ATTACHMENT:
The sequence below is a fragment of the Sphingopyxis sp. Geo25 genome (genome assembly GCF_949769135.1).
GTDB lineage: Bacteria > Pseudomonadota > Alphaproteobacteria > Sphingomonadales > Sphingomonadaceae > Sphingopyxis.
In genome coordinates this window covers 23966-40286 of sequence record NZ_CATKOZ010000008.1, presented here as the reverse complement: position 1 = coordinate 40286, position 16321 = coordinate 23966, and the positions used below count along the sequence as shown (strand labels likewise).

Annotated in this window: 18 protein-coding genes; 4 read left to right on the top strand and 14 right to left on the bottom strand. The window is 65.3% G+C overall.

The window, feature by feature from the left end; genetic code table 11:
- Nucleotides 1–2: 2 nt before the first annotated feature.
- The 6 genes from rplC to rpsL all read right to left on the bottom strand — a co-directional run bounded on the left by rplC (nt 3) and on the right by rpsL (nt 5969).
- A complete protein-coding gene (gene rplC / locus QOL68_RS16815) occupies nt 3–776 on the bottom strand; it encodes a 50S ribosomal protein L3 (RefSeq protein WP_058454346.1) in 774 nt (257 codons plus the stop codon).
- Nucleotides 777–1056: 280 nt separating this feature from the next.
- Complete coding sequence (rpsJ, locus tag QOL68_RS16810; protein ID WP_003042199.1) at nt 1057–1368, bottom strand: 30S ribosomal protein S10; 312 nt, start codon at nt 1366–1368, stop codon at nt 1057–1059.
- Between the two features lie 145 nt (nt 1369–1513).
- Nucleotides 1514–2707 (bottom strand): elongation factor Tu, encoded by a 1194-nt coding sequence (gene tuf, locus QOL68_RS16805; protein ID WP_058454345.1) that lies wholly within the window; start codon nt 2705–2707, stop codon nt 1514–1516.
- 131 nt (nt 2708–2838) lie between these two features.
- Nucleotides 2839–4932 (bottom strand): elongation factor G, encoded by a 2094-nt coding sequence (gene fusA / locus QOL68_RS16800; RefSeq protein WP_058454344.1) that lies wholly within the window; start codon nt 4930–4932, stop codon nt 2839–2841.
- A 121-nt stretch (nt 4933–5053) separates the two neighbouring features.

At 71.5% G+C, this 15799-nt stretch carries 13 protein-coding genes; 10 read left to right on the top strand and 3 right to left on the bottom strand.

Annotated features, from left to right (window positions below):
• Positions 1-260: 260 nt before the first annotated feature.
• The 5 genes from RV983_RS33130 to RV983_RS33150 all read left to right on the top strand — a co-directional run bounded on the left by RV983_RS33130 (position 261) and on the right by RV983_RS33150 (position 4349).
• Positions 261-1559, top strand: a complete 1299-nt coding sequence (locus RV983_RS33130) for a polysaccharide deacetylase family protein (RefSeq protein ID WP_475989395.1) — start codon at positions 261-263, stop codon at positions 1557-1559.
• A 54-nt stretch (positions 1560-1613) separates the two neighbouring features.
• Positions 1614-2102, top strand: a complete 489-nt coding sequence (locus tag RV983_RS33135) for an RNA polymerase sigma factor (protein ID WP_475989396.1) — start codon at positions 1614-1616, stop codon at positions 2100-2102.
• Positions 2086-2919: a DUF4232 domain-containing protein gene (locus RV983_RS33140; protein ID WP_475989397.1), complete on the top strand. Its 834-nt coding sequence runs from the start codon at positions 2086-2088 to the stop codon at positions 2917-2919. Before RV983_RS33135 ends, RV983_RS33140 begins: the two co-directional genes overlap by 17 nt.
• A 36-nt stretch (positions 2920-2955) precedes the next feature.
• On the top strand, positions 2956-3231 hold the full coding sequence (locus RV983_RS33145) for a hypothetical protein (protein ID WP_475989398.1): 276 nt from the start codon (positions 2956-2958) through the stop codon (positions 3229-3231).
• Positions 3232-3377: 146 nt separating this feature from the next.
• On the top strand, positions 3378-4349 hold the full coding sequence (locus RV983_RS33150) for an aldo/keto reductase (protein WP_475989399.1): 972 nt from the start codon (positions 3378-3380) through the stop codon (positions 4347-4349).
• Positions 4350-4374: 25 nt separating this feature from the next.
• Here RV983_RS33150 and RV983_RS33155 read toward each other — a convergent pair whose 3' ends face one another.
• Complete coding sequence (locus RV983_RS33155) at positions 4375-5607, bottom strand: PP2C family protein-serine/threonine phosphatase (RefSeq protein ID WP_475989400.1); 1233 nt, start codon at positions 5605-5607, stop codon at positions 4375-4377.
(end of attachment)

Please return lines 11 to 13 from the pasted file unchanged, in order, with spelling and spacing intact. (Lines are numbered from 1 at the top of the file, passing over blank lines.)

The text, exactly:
- Between the two features lie 145 nt (nt 1369–1513).
- Nucleotides 1514–2707 (bottom strand): elongation factor Tu, encoded by a 1194-nt coding sequence (gene tuf, locus QOL68_RS16805; protein ID WP_058454345.1) that lies wholly within the window; start codon nt 2705–2707, stop codon nt 1514–1516.
- 131 nt (nt 2708–2838) lie between these two features.